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Momentous decisions due from Supreme Court on immigration, health care reform

By David C. Savage

Tribune Washington Bureau

Published: Monday, June 25 2012 12:52 a.m. MDT

Two years ago, the Arizona Legislature, frustrated over federal inaction, told its police to check whether people they stop for some other reason are in this country legally. Its also made it a state crime for immigrants to seek work or to fail to show proper documents. Before the law could take effect, however, the Obama administration sued and won rulings that put its key provisions on hold.

During the arguments in April, Roberts and several of the liberal justices suggested they would uphold the "stop and question" part of Arizona's law but block the provisions that make it a state crime to be an illegal immigrant.

The Immigration and Nationality Act says federal authorities have the final word on who is deported, but it also says states may "cooperate" in the "identification, apprehension and detention" of illegal immigrants.

The most disputed provision in the Arizona law tells the police that when they make a lawful stop, they must check the immigration status of any person they suspect is "unlawfully present in the United States."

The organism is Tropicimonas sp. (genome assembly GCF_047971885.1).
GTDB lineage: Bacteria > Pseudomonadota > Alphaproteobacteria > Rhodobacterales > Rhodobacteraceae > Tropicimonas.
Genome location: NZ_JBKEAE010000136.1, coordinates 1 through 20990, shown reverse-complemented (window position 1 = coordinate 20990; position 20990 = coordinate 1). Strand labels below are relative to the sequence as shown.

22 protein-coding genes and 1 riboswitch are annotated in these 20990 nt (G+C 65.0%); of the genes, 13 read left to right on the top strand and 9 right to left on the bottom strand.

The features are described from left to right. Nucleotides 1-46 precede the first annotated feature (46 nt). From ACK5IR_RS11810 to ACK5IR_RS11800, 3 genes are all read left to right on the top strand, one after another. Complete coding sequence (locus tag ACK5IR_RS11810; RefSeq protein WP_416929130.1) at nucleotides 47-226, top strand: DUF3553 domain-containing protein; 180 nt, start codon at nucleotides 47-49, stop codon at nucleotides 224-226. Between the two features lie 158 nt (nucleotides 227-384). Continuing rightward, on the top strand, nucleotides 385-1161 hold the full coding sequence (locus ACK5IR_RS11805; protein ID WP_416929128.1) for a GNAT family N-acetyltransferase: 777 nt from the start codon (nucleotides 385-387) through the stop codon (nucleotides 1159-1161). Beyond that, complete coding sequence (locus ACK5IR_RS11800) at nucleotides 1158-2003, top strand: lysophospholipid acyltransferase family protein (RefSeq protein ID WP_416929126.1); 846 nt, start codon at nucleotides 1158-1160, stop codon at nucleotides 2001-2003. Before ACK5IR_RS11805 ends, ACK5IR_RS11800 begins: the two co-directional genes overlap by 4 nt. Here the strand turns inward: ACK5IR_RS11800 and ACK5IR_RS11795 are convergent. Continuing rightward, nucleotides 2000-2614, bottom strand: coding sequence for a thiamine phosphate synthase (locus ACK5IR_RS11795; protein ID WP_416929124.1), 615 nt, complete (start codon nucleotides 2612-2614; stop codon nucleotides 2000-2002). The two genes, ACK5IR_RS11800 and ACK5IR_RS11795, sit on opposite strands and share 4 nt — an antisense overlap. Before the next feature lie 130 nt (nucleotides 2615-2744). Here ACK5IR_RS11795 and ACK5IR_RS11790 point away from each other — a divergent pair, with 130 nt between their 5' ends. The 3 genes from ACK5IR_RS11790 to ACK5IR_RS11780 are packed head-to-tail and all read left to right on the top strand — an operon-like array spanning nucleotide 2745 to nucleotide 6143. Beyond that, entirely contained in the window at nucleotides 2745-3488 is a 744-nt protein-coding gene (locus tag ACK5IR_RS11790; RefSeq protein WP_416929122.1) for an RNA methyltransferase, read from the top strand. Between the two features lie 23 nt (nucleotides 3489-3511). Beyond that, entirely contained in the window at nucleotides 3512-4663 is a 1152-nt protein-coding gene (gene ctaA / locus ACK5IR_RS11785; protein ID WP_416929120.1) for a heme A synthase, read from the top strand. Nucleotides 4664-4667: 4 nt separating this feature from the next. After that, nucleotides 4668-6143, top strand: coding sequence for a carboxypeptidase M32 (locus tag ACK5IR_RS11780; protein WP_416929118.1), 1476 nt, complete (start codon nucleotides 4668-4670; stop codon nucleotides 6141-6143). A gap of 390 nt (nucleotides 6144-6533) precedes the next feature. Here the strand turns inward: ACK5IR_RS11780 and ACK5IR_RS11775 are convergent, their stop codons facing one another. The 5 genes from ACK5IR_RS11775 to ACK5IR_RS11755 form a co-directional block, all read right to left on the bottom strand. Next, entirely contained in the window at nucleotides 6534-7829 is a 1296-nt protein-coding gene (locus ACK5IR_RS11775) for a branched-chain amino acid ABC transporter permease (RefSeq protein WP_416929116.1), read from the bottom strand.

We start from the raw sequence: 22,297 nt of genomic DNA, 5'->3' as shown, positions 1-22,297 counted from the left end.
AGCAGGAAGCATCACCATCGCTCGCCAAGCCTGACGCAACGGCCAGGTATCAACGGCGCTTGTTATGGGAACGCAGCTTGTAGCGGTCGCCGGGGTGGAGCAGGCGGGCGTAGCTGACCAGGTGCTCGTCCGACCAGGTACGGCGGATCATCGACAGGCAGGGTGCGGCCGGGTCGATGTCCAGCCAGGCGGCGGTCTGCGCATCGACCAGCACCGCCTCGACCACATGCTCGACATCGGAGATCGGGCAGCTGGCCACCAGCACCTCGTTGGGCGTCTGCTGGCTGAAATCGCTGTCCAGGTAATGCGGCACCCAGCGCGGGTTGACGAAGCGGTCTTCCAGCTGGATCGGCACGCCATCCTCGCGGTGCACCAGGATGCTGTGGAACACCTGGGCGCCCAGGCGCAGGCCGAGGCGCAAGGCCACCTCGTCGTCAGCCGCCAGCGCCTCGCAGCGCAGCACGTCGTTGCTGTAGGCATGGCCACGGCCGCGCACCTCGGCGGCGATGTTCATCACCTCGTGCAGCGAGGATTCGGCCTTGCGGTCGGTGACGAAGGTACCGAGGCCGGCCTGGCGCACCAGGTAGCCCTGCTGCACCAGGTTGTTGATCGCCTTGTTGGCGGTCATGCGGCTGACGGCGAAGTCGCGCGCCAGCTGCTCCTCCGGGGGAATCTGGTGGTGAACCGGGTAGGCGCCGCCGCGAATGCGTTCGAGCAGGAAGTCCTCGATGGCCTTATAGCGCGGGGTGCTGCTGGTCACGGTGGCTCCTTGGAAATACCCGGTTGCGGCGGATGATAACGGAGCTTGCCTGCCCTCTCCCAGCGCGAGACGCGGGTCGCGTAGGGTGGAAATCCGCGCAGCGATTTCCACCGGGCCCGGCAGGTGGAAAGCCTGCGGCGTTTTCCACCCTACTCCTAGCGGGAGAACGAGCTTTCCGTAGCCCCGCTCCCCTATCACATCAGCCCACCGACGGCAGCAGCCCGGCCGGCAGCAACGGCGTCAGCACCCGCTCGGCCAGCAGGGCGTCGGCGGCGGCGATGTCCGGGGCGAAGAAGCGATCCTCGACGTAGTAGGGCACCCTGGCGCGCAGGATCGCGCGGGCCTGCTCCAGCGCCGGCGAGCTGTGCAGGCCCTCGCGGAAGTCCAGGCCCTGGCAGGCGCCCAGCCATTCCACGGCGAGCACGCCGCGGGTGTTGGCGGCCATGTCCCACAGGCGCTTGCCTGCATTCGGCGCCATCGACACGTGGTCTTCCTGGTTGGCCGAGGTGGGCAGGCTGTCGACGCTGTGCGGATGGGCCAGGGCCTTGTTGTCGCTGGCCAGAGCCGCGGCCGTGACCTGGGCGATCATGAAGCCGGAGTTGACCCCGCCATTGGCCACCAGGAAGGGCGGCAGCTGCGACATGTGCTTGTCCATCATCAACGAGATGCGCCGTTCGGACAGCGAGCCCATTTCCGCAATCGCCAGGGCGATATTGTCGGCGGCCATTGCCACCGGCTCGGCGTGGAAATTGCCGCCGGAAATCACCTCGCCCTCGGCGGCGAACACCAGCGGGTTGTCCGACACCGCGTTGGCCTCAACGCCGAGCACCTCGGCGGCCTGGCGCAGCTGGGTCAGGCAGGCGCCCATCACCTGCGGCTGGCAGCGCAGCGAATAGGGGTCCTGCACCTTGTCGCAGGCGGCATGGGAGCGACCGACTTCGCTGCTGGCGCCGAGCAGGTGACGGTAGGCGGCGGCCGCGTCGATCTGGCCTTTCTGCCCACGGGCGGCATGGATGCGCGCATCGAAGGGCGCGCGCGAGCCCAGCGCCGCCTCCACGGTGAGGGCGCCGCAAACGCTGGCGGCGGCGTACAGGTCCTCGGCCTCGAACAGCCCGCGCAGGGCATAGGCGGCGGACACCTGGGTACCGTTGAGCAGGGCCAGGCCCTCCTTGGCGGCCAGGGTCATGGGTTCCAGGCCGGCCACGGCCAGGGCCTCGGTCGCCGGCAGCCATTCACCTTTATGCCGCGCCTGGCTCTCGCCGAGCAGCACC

The chief justice said he saw no problem with this provision. Once the police detain a suspected illegal immigrant, they would contact federal officials. "It's still your decision" on whether to hold or release the individual, Roberts told the administration's lawyer.

On the other hand, the parts of the law creating separate state crimes, if upheld, would allow Arizona to send illegal immigrants to jail, even if federal authorities objected. The justices hinted they were likely to block those provisions as conflicting with federal law. If so, Arizona can claim its law has been upheld, but it will be a much weaker version.

In its final week, the justices will also decide whether it is cruel and unusual punishment to send a 14-year- old to life in prison with no chance for parole, and whether the First Amendment protects a liar who claims to have won military honors.

The court says it will issue decisions today, but the final rulings are not likely until Wednesday or Thursday.

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